TIPS FOR COPING WITH COVID
As the pandemic continues into year two, it will be more
important than ever to stay positive; maintain a healthy
attitude; and proactively care for our physical, mental and
spiritual well-being. Try the tips below, including a few from
staff on the Valley Health Behavioral Health Services team.
Get moving. Maintain your exercise routine since research
shows that physical activity improves mental health. Don't
get a regular workout? Walking 20 minutes every day or
taking an online yoga or stretching class are great options.
Eat well. Including plenty of fruits, veggies and whole grains
in your diet improves overall health and helps your body
Connect with friends and family. Reach out to someone who
makes you laugh or who's a good listener if you're having a
rough day. Don't forget to check in with those who live alone.
"Thanks to technology, we don't have to be socially isolated. My
friends and family chat online and schedule time to play trivia
via Zoom. Those things are guaranteed to improve my mood!"
-Bevin Culver, LCSW, SBIRT clinician
Get outside. You can go for a "Sunday drive" almost any time
of year. Head to Skyline Drive or one of the other local scenic
byways for a pick-me-up, compliments of Mother Nature.
Unplug. The endless barrage of social media can be a huge
stressor, so take time to disconnect.
"Try to connect face to face with people in your circle, and
focus on the things in your immediate environment instead of
everything in the news."
-Amanda Hawkins, LCSW-C, Behavioral Health clinician
Do what you love. Enjoy cooking, jigsaw puzzles, a good
mystery, or old movies? Make time for activities that make
you feel good ... or try a new hobby that engages your brain.
"Do something every day that brings you joy, no matter how
small it may seem."
-Lauren Hepler, LCSW, Behavioral Health Integration clinician
"It's often difficult for someone to make a call asking for
help, but if your doctor says, 'Come meet our staff counselor,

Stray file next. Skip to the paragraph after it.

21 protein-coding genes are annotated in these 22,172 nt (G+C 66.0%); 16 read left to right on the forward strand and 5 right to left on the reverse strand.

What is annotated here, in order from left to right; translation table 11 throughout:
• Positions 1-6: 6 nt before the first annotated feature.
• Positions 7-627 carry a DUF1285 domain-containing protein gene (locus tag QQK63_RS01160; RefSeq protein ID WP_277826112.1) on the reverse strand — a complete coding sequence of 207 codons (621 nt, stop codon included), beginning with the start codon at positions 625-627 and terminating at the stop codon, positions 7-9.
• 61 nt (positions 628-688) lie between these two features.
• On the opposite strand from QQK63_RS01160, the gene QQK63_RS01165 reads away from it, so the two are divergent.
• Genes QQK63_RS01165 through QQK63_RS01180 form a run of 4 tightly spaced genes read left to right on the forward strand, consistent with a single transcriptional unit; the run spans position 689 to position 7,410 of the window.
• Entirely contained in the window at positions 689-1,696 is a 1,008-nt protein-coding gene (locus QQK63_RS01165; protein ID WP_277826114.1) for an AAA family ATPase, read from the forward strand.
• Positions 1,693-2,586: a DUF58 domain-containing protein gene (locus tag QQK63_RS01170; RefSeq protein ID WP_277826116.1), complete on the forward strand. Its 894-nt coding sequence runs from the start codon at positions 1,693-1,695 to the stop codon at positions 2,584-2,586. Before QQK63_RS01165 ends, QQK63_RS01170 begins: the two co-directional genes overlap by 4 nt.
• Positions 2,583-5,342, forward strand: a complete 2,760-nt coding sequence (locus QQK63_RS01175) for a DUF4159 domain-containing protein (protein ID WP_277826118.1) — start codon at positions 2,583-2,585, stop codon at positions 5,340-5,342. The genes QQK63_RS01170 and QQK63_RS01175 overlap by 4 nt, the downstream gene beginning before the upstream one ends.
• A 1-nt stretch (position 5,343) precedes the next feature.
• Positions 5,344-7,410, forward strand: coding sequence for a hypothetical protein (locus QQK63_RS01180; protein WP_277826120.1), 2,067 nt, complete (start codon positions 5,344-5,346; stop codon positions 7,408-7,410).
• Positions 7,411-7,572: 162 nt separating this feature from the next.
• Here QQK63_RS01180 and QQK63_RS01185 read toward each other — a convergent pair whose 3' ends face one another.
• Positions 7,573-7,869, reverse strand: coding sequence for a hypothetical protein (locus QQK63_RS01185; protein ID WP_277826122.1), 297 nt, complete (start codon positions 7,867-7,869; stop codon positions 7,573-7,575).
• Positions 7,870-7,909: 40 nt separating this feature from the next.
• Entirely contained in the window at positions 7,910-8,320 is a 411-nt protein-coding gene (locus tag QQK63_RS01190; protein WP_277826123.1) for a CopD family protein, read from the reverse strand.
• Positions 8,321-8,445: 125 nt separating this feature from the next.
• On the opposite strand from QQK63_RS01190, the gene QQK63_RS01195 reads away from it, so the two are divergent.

maybe you'd find it helpful to talk with her,' there's less
stigma and the care is more accessible," Dorr notes. "It's really
all about prevention. If you reach someone in a primary care
setting and intervene, you may prevent a more serious crisis
in the future."
To further facilitate the integration of behavioral care and
primary care, Valley Health has received grant funding to
launch a program that expands screening, early intervention
and referral services and trains nursing and social work students
at three Valley Health primary care clinics in Berkeley
County, West Virginia. This collaboration with Shepherd
University and the University of Baltimore ensures that our
team better serves patients, prepares the next-generation care
providers, and increases the number of Valley Health practices
that have in-person mental health staff on-site.
PREVENTING SUICIDE AND DOMESTIC VIOLENCE
With funding from another grant, the WMC team will
strengthen suicide and domestic violence prevention services
offered through the Emergency Department. "Over the last six
months, COVID-19 has caused profound economic and social
disruption worldwide, with significant mental health repercussions,
especially among those already at risk for behavioral
health issues and domestic violence,'' Dorr comments. "This
support improves follow-up care for those who are in crisis."
And the new program improves Valley Health's ability to
care for those at low or moderate risk. "Patients don't need
to be in crisis to find benefit in working with a mental health
professional,'' says Dorr. "What is most important is that all
patients leave our hospitals with the resources they need to be
successful and thrive, whether that support is an appointment
with a counselor or a referral to inpatient treatment or other
types of care."
"We are always looking at how we can do things better, and
integrating mental health care into other fields and services
makes more sense now than ever," adds Dr. Nardelli. "As we
deal with the challenges presented by COVID, we need to
remember this is a marathon, not a sprint."
-. Visit valleyhealthlink.com/behavioralhealth for more
WINTER 2021 13